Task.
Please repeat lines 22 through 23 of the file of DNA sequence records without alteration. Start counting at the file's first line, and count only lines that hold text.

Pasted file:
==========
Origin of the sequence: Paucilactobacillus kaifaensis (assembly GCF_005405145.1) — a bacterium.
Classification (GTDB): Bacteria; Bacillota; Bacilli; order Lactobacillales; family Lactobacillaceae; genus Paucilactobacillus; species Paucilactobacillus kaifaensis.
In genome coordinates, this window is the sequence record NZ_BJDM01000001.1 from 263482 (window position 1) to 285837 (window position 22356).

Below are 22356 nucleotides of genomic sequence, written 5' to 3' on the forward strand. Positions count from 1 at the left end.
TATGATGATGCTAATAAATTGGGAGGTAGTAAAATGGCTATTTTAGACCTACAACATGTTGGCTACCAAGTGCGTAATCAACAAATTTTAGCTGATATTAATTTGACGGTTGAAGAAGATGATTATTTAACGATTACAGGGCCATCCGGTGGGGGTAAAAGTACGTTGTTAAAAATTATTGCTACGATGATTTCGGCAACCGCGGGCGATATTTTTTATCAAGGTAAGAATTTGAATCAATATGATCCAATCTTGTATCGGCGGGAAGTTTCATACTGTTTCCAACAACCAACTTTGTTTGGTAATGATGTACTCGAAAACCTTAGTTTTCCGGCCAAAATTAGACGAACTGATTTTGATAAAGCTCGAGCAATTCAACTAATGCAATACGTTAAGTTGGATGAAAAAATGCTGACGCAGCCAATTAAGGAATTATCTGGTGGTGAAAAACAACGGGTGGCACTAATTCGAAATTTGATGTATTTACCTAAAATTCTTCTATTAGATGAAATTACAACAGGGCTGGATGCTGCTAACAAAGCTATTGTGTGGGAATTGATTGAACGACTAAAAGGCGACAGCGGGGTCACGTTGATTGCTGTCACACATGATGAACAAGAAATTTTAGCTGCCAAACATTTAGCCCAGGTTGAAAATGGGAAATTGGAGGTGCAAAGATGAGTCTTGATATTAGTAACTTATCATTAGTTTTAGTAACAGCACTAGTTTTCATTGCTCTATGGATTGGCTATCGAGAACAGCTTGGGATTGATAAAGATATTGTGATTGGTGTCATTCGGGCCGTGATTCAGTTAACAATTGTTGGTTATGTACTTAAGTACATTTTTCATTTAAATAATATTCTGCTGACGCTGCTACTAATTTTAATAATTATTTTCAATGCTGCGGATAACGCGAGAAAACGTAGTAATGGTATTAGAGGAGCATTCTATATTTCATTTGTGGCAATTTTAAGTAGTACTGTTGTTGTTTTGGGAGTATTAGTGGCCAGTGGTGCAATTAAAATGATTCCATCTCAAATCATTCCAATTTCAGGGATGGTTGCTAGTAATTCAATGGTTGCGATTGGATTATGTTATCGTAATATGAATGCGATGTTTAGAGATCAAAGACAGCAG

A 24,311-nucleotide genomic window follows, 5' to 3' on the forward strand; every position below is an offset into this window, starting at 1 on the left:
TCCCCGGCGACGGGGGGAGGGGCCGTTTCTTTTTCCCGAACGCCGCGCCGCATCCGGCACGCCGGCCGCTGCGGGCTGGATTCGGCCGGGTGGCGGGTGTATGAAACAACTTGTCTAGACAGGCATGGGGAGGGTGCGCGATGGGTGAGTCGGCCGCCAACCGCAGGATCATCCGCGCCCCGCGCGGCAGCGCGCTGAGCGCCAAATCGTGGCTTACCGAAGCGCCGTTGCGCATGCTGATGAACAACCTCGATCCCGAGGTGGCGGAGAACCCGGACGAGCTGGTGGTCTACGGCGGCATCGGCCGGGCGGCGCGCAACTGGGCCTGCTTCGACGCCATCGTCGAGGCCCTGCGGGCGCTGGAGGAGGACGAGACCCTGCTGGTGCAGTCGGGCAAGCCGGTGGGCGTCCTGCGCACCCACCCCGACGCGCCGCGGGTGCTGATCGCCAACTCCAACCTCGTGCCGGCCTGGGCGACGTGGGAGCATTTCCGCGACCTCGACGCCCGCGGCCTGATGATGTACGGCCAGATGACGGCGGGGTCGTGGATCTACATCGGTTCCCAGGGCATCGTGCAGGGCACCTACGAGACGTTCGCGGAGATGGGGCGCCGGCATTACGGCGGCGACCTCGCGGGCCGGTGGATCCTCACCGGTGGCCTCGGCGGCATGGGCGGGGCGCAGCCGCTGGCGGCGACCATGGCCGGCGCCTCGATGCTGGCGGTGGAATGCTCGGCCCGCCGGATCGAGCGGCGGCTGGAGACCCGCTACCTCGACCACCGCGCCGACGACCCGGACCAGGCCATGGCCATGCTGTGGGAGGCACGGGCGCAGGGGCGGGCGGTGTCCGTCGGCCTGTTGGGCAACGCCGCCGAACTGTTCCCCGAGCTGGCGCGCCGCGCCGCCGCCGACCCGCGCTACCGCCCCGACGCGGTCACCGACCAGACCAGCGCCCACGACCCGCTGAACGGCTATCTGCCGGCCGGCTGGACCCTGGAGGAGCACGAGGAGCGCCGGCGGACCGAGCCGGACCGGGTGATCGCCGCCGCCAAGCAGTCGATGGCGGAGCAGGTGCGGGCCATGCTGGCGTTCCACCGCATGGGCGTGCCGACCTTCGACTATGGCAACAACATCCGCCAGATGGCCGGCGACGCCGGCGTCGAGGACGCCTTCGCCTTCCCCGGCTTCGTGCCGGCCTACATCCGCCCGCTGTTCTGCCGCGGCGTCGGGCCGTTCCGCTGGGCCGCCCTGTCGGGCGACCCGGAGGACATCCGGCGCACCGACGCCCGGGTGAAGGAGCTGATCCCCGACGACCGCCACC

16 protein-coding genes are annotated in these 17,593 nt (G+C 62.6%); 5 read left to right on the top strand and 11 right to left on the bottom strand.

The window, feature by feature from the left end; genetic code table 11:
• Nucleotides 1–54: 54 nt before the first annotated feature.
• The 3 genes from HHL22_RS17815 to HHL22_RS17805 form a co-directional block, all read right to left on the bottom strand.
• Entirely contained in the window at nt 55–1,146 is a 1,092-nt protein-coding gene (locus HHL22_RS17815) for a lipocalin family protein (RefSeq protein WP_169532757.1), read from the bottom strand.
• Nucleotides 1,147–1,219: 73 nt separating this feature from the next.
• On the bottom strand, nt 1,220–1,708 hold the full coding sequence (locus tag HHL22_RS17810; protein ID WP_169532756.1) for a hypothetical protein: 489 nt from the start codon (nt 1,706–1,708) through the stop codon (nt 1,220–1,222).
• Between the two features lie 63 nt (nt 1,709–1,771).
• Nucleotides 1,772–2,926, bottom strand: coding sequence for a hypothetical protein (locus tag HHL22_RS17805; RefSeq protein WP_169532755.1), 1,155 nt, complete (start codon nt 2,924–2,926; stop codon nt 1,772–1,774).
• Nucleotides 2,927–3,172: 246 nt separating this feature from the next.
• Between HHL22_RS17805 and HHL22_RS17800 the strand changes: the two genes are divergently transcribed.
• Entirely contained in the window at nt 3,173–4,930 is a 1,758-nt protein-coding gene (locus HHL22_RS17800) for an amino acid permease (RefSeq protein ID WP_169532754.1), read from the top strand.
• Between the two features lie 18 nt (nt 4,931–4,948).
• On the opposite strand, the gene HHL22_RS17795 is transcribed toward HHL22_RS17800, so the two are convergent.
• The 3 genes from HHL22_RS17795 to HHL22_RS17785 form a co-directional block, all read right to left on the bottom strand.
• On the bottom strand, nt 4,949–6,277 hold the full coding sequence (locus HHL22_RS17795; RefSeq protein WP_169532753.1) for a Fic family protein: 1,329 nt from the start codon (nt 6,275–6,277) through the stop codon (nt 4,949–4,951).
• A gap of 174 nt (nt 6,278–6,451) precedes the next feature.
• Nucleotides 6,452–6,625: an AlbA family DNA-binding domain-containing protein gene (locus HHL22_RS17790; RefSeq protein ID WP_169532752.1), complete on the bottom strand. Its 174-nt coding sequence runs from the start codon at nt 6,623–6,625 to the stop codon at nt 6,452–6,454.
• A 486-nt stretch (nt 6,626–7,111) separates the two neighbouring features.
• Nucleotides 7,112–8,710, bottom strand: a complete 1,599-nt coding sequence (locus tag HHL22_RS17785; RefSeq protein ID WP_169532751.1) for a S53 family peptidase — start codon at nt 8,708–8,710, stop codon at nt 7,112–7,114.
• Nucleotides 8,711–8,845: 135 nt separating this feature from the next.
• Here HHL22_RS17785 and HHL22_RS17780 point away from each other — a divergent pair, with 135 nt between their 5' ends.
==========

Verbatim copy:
• The 3 genes from HHL22_RS17795 to HHL22_RS17785 form a co-directional block, all read right to left on the bottom strand.
• On the bottom strand, nt 4,949–6,277 hold the full coding sequence (locus HHL22_RS17795; RefSeq protein WP_169532753.1) for a Fic family protein: 1,329 nt from the start codon (nt 6,275–6,277) through the stop codon (nt 4,949–4,951).